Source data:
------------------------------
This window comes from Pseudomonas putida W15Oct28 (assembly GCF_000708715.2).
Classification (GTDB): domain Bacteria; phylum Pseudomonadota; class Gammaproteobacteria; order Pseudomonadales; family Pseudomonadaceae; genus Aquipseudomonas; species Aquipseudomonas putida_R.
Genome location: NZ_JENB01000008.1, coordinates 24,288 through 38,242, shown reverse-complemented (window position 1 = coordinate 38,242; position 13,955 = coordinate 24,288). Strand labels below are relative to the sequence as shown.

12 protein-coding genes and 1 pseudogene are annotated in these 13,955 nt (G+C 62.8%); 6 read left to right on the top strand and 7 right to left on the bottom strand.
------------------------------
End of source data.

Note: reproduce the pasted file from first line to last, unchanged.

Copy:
This window comes from Pseudomonas putida W15Oct28 (assembly GCF_000708715.2).
Classification (GTDB): domain Bacteria; phylum Pseudomonadota; class Gammaproteobacteria; order Pseudomonadales; family Pseudomonadaceae; genus Aquipseudomonas; species Aquipseudomonas putida_R.
Genome location: NZ_JENB01000008.1, coordinates 24,288 through 38,242, shown reverse-complemented (window position 1 = coordinate 38,242; position 13,955 = coordinate 24,288). Strand labels below are relative to the sequence as shown.

12 protein-coding genes and 1 pseudogene are annotated in these 13,955 nt (G+C 62.8%); 6 read left to right on the top strand and 7 right to left on the bottom strand.